The city of Temecula will rename a local park after retiring Councilman Mike Naggar.
The Temecula City Council, with Naggar recusing himself, voted unanimously Tuesday, Nov. 10, to rename Margarita Community Park, which contains the Margarita Recreation Center, as Michael “Mike” Naggar Community Park.
The city will also rename the public pool planned for the Margarita Recreation Center as “Liam’s Place,” after Naggar’s son, Liam Naggar, “who has been the inspiration to councilmember Naggar’s strong advocacy in support of the special needs community,” according to a city staff report on the resolution to rename the park and pool.
“After learning of Liam Naggar’s autism diagnosis in 2008, councilmember Naggar championed many inclusionary accomplishments in the areas of recreation, education, workforce, facilities, parks and community engagement,” according to the staff report.
The name change resolution was drafted at the request of Councilmember Matt Rahn.
Naggar logged off the city council’s virtual meeting ahead of the remaining members’ vote on the resolution, but he expressed his gratitude to the city council before leaving.
“My family was honored that councilmember Rahn brought this forward and that the council is even considering this – to say honored is really an understatement,” Naggar said.
The three Temecula council members who remained at the meeting shared their praises for Naggar, who has served on the Temecula City Council since 1999.
“Mike’s commitment to the city and his heart really changed our city, and even at a statewide or even a national level became an inspiration for other communities to do the same with their special needs communities,” Rahn said of Naggar’s contributions to Temecula’s special needs population. “And it’s not just that, I mean he’s left an indelible mark on Temecula in so many different ways, and so I can’t think of a better way to have him be recognized (along with) his family for all that they’ve contributed to over so many years.”
Rahn said while he is the council member who originated the resolution for the name change, he wanted to share credit with his council colleagues.
“Although my name is on the recommendation, this is something that we all carried forward,” Rahn said. “I know, Maryann (Edwards), we had basically talked about the same concepts and things, so I’m honored to have my name associated with it but it’s something that I know we all truly believe.”
Councilmember Zak Schwank shared an anecdote from his family’s first meeting with Naggar.
“We’ve been in Temecula for 20 years, and our family’s first interaction with Mike was, he was just driving through our neighborhood and spotted my daughter, my very young daughter riding her bike and my wife riding with her and he pulled alongside and just asked them how they were doing,” Schwank said. “Like, here’s a councilmember of the city just (asking), ‘Is everything OK? And how are you?’ And that really struck a chord with us and really spoke to Mike’s heart and how he genuinely cared about the community.”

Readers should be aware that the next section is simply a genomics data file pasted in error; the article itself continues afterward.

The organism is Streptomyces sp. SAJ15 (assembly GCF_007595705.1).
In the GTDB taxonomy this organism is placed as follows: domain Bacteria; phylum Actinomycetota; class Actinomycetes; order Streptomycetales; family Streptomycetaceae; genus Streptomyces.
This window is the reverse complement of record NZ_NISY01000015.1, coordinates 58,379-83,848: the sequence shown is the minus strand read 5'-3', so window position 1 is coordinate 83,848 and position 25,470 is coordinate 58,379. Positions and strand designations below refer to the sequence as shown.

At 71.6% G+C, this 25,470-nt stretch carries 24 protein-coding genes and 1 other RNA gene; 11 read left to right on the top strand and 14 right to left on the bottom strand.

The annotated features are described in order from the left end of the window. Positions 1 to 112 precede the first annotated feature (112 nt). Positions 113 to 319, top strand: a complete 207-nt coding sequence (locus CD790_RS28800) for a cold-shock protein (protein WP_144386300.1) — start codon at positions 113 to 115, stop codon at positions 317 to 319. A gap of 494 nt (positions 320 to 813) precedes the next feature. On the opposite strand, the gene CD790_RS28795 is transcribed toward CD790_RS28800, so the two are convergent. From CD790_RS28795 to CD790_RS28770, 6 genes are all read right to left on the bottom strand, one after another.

Mayor Pro Tem Maryann Edwards, who was first elected to the city council in 2005 and served with Naggar that entire time, reflected on his tenure.
“I’ve known Mike for, well, forever, and in fact he beat me in our first bid for election to the city council, and I think that was 1999, and how fitting that I get to be here today to honor him in this way,” Edwards said. “He has done so much when you think parks and playgrounds and things like that, but in addition to that, he helped to garner the support of local businesses, restaurants who are now offering special hours or more secluded spaces within their restaurants so that special needs families can go in and have it be a little more quiet for children who don’t respond well to noise or things like that, and same thing for our theaters and so many things like that.”
The name change was not without opposition. Two members of the Temecula community sent statements to the city clerk to be read into the record, registering their objections to renaming Margarita Community Park after Naggar, with one referring to the retiring councilmember as “Mike ‘socialism and liberals suck’ Naggar.”
Along with Rahn, Naggar was a proponent of a symbolic resolution in 2019 calling socialism and communism a “serious threat to our republic and representation described in our Constitution.” The resolution was controversial with some in the community.
“I am respectfully opposed to change the Margarita Community Park to Michael Naggar Community Park simply because Councilmember Naggar does not embrace the residents as one community,” the second public commenter said. “Councilmember Naggar consistently submitted divisive and biased resolutions for council approval, putting our city on a national racist spectrum. There is no place for any city landmark showcasing the name of those who caused division. Shame on anyone who supports this idea.”
After the reading of the two public comments, Rahn, Schwank and Edwards all voted in favor of the name change.
Will Fritz can be reached by email at firstname.lastname@example.org.